the season of singing has come,
the cooing of doves
is heard in our land.
The fig tree forms its early fruit;
the blossoming vines spread their fragrance.
Arise, come, my darling;
my beautiful one, come with me."

Lover
My dove in the clefts of the rock,
in the hiding places on the mountainside,
show me your face,
let me hear your voice;
for your voice is sweet,
and your face is lovely.
Catch for us the foxes,
the little foxes
that ruin the vineyards,
our vineyards that are in bloom.

Beloved
My lover is mine and I am his;
he browses among the lilies.
Until the day breaks
and the shadows flee,
turn, my lover,
and be like a gazelle
or like a young stag
on the rugged hills.

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All night long on my bed
I looked for the one my heart loves;
I looked for him but did not find him.
I will get up now and go about the city,
through its streets and squares;
I will search for the one my heart loves.
So I looked for him but did not find him.
The watchmen found me
as they made their rounds in the city.
"Have you seen the one my heart loves?"
Scarcely had I passed them
when I found the one my heart loves.
I held him and would not let him go
till I had brought him to my mother's house,
to the room of the one who conceived me.
Daughters of Jerusalem, I charge you
by the gazelles and by the does of the field:
Do not arouse or awaken love
until it so desires.
Who is this coming up from the desert
like a column of smoke,
perfumed with myrrh and incense
made from all the spices of the merchant?
Look! It is Solomon's carriage,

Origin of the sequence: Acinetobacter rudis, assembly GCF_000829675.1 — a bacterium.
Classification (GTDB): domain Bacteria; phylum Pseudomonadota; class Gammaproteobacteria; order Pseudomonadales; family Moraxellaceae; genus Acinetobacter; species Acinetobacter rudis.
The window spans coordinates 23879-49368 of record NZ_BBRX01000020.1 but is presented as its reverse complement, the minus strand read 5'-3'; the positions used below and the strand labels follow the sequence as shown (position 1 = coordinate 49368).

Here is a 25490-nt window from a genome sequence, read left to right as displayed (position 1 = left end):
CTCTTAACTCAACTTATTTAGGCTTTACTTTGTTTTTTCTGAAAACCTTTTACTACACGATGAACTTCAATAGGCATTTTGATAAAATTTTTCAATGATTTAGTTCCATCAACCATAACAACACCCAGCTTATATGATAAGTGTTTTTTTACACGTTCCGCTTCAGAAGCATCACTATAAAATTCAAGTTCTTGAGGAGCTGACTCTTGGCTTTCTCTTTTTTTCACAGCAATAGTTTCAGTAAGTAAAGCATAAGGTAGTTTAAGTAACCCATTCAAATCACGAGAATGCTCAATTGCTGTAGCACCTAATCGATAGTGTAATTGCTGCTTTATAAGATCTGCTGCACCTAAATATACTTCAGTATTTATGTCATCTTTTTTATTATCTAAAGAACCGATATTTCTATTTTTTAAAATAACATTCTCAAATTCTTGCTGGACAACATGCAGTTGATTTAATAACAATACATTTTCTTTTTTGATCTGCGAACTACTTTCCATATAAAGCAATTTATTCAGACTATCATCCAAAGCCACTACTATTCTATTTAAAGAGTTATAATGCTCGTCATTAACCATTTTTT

escorted by sixty warriors,
the noblest of Israel,
all of them wearing the sword,
all experienced in battle,
each with his sword at his side,
prepared for the terrors of the night.
King Solomon made for himself the carriage;
he made it of wood from Lebanon.
Its posts he made of silver,
its base of gold.
Its seat was upholstered with purple,
its interior lovingly inlaid
by the daughters of Jerusalem.
Come out, you daughters of Zion,
and look at King Solomon wearing the crown,
the crown with which his mother crowned him
on the day of his wedding,
the day his heart rejoiced.

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Lover
How beautiful you are, my darling!
Oh, how beautiful!
Your eyes behind your veil are doves.
Your hair is like a flock of goats
descending from Mount Gilead.
Your teeth are like a flock of sheep just shorn,
coming up from the washing.
Each has its twin;
not one of them is alone.
Your lips are like a scarlet ribbon;
your mouth is lovely.
Your temples behind your veil
are like the halves of a pomegranate.
Your neck is like the tower of David,
built with elegance;
on it hang a thousand shields,
all of them shields of warriors.
Your two breasts are like two fawns,
like twin fawns of a gazelle
that browse among the lilies.
Until the day breaks
and the shadows flee,
I will go to the mountain of myrrh
and to the hill of incense.
All beautiful you are, my darling;
there is no flaw in you.
Come with me from Lebanon, my bride,
come with me from Lebanon.
Descend from the crest of Amana,
from the top of Senir, the summit of Hermon,
from the lions' dens
and the mountain haunts of the leopards.
You have stolen my heart, my sister, my bride;
you have stolen my heart
with one glance of your eyes,
with one jewel of your necklace.
How delightful is your love, my sister, my bride!
How much more pleasing is your love than wine,
and the fragrance of your perfume than any spice!
Your lips drop sweetness as the honeycomb, my bride;
milk and honey are under your tongue.
The fragrance of your garments is like that of Lebanon.
You are a garden locked up, my sister, my bride;
you are a spring enclosed, a sealed fountain.
Your plants are an orchard of pomegranates
with choice fruits,
with henna and nard,
nard and saffron,
calamus and cinnamon,
with every kind of incense tree,
with myrrh and aloes
and all the finest spices.
You are a garden fountain,
a well of flowing water
streaming down from Lebanon.

Beloved
Awake, north wind,